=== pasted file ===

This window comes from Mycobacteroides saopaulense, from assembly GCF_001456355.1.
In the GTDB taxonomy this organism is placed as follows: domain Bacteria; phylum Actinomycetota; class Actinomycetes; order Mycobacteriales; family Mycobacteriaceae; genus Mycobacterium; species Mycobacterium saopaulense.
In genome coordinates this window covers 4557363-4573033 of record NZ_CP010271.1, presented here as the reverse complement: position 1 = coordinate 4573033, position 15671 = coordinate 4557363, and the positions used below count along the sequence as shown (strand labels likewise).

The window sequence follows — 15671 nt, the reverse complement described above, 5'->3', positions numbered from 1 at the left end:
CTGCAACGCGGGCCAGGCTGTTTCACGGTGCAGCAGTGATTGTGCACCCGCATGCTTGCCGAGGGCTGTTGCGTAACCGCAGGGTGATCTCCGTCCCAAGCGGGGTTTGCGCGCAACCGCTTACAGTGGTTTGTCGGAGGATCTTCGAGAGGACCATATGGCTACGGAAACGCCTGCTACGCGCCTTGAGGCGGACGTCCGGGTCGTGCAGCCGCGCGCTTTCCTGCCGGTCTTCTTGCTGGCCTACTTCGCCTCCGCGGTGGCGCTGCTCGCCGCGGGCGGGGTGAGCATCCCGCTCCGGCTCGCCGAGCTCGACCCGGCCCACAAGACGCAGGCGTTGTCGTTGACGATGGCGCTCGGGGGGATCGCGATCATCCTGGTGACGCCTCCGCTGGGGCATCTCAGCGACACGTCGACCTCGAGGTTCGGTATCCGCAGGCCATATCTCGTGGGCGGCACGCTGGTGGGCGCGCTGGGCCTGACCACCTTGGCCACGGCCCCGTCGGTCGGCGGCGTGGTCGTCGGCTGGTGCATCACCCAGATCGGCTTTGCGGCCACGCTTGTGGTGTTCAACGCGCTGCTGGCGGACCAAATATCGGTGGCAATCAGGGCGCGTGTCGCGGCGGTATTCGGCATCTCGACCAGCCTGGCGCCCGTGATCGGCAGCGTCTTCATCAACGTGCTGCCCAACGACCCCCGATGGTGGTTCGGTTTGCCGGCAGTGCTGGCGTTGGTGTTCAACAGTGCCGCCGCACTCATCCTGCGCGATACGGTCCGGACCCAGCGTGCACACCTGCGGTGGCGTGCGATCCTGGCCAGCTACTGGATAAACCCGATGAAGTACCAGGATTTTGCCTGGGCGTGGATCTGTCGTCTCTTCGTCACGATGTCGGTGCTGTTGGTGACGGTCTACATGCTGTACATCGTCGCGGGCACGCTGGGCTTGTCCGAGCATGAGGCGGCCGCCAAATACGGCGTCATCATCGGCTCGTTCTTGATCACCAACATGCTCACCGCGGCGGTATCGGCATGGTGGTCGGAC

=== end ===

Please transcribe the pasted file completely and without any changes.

This window comes from Mycobacteroides saopaulense, from assembly GCF_001456355.1.
In the GTDB taxonomy this organism is placed as follows: domain Bacteria; phylum Actinomycetota; class Actinomycetes; order Mycobacteriales; family Mycobacteriaceae; genus Mycobacterium; species Mycobacterium saopaulense.
In genome coordinates this window covers 4557363-4573033 of record NZ_CP010271.1, presented here as the reverse complement: position 1 = coordinate 4573033, position 15671 = coordinate 4557363, and the positions used below count along the sequence as shown (strand labels likewise).

The window sequence follows — 15671 nt, the reverse complement described above, 5'->3', positions numbered from 1 at the left end:
CTGCAACGCGGGCCAGGCTGTTTCACGGTGCAGCAGTGATTGTGCACCCGCATGCTTGCCGAGGGCTGTTGCGTAACCGCAGGGTGATCTCCGTCCCAAGCGGGGTTTGCGCGCAACCGCTTACAGTGGTTTGTCGGAGGATCTTCGAGAGGACCATATGGCTACGGAAACGCCTGCTACGCGCCTTGAGGCGGACGTCCGGGTCGTGCAGCCGCGCGCTTTCCTGCCGGTCTTCTTGCTGGCCTACTTCGCCTCCGCGGTGGCGCTGCTCGCCGCGGGCGGGGTGAGCATCCCGCTCCGGCTCGCCGAGCTCGACCCGGCCCACAAGACGCAGGCGTTGTCGTTGACGATGGCGCTCGGGGGGATCGCGATCATCCTGGTGACGCCTCCGCTGGGGCATCTCAGCGACACGTCGACCTCGAGGTTCGGTATCCGCAGGCCATATCTCGTGGGCGGCACGCTGGTGGGCGCGCTGGGCCTGACCACCTTGGCCACGGCCCCGTCGGTCGGCGGCGTGGTCGTCGGCTGGTGCATCACCCAGATCGGCTTTGCGGCCACGCTTGTGGTGTTCAACGCGCTGCTGGCGGACCAAATATCGGTGGCAATCAGGGCGCGTGTCGCGGCGGTATTCGGCATCTCGACCAGCCTGGCGCCCGTGATCGGCAGCGTCTTCATCAACGTGCTGCCCAACGACCCCCGATGGTGGTTCGGTTTGCCGGCAGTGCTGGCGTTGGTGTTCAACAGTGCCGCCGCACTCATCCTGCGCGATACGGTCCGGACCCAGCGTGCACACCTGCGGTGGCGTGCGATCCTGGCCAGCTACTGGATAAACCCGATGAAGTACCAGGATTTTGCCTGGGCGTGGATCTGTCGTCTCTTCGTCACGATGTCGGTGCTGTTGGTGACGGTCTACATGCTGTACATCGTCGCGGGCACGCTGGGCTTGTCCGAGCATGAGGCGGCCGCCAAATACGGCGTCATCATCGGCTCGTTCTTGATCACCAACATGCTCACCGCGGCGGTATCGGCATGGTGGTCGGAC